A combination of outcome and process feedback enhances performance in simulations of child sexual abuse interviews using avatars

Pompedda, Francesco ORCID: 0000-0001-9253-0049, Antfolk, Jan, Zappalà, Angelo and Santtila, Pekka (2017) A combination of outcome and process feedback enhances performance in simulations of child sexual abuse interviews using avatars. Frontiers in Psychology, 8. pp. 1-10. doi:10.3389/fpsyg.2017.01474

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Simulated interviews in alleged child sexual abuse (CSA) cases with computer-generated avatars paired with feedback improve interview quality. In the current study, we aimed to understand better the effect of different types of feedback in this context. Feedback was divided into feedback regarding conclusions about what happened to the avatar (outcome feedback) and feedback regarding the appropriateness of question-types used by the interviewer (process feedback). Forty-eight participants each interviewed four different avatars. Participants were divided into four groups (no feedback, outcome feedback, process feedback, and a combination of both feedback types). Compared to the control group, interview quality was generally improved in all the feedback groups on all outcome variables included. Combined feedback produced the strongest effect on increasing recommended questions and correct conclusions. For relevant and neutral details elicited by the interviewers, no statistically significant differences were found between feedback types. For wrong details, the combination of feedback produced the strongest effect, but this did not differ from the other two feedback groups. Nevertheless, process feedback produced a better result compared to outcome feedback. The present study replicated previous findings regarding the effect of feedback in improving interview quality, and provided new knowledge on feedback characteristics that maximize training effects. A combination of process and outcome feedback showed the strongest effect in enhancing training in simulated CSA interviews. Further research is, however, needed.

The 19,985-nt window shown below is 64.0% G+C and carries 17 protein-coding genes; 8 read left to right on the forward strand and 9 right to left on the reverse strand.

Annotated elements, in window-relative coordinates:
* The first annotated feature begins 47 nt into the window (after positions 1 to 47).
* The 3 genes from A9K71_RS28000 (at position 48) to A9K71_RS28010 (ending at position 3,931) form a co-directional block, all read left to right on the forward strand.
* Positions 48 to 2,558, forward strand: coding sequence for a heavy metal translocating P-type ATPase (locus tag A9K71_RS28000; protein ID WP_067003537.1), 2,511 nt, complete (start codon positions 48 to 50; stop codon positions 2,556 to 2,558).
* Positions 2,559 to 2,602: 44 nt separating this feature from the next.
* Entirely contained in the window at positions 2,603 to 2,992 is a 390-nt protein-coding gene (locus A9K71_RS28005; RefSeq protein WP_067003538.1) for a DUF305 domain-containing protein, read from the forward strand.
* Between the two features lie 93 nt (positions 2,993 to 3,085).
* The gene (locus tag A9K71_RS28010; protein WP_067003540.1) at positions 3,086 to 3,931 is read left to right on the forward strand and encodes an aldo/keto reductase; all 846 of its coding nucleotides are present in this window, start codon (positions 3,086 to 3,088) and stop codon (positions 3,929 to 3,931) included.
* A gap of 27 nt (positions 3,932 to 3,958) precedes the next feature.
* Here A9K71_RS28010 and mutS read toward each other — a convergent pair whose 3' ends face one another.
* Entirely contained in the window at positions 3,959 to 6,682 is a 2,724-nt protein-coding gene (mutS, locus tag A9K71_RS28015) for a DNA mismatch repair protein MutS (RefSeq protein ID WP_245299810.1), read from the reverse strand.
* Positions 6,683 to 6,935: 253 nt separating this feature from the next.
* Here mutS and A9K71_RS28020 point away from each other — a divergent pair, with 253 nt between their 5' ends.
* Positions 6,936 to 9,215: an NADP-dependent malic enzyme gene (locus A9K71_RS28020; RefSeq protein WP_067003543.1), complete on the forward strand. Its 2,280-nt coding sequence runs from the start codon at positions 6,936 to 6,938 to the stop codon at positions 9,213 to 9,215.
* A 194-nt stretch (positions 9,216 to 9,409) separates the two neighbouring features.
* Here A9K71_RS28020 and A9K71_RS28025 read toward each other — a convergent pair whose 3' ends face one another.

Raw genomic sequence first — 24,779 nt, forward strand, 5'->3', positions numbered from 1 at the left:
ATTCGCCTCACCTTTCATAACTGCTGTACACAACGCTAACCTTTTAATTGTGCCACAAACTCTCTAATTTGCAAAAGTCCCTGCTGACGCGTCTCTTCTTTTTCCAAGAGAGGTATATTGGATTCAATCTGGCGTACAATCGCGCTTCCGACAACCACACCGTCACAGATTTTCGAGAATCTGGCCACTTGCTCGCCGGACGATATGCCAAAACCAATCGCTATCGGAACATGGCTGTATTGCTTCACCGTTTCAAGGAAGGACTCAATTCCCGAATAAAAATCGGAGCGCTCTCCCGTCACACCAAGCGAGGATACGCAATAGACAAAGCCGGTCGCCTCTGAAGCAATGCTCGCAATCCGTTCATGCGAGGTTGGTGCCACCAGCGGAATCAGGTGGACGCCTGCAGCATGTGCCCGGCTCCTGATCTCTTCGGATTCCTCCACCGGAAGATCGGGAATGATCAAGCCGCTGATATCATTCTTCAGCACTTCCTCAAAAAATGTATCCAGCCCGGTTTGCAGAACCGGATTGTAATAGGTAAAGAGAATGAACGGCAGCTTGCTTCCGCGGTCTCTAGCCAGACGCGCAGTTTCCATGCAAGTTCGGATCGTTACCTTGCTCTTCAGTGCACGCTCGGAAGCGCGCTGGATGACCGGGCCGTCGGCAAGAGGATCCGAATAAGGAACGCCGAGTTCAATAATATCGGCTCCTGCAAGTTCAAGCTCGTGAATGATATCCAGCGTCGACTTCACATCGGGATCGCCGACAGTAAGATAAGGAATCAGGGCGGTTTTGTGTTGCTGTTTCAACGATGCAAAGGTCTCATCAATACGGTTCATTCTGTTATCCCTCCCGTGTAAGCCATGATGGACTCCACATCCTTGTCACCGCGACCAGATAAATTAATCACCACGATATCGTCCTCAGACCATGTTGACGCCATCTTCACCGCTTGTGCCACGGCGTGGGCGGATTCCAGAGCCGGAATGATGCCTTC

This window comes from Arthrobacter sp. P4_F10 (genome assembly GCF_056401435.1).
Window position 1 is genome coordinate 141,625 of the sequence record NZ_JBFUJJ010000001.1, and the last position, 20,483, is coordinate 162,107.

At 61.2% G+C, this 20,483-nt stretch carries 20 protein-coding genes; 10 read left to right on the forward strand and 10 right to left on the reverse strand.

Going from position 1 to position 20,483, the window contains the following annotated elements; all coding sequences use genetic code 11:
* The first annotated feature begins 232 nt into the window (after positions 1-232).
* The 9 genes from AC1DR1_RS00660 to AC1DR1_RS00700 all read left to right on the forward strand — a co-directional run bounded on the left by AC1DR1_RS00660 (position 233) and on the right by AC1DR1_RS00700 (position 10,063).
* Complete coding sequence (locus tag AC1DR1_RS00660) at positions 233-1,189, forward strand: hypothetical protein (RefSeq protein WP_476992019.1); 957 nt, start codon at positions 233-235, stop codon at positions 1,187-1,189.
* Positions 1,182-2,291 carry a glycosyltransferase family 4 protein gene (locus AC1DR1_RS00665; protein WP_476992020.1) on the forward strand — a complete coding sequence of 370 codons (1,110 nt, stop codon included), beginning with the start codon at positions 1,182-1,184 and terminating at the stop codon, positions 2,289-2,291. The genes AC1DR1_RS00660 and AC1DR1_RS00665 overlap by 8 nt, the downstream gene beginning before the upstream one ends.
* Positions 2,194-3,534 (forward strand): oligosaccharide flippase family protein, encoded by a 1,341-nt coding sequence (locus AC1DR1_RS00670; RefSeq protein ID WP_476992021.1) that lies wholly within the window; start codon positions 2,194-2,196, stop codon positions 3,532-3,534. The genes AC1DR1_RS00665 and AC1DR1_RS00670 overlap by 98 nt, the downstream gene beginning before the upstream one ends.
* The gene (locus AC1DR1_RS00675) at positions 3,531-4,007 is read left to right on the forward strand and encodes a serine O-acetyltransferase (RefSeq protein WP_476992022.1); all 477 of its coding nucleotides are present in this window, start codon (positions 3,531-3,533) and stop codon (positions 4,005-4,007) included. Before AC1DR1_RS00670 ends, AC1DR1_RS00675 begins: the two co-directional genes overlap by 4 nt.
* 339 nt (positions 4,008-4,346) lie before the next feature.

Item Type: Article
Article Type: Article
Uncontrolled Keywords: Interview simulation technology; REF2021
Subjects: B Philosophy. Psychology. Religion > BF Psychology
Divisions: Schools and Research Institutes > School of Education and Science
Research Priority Areas: Health, Life Sciences, Sport and Wellbeing
Depositing User: Francesco Pompedda
Date Deposited: 03 Dec 2018 09:59
Last Modified: 31 Aug 2023 09:04
URI: https://eprints.glos.ac.uk/id/eprint/6258

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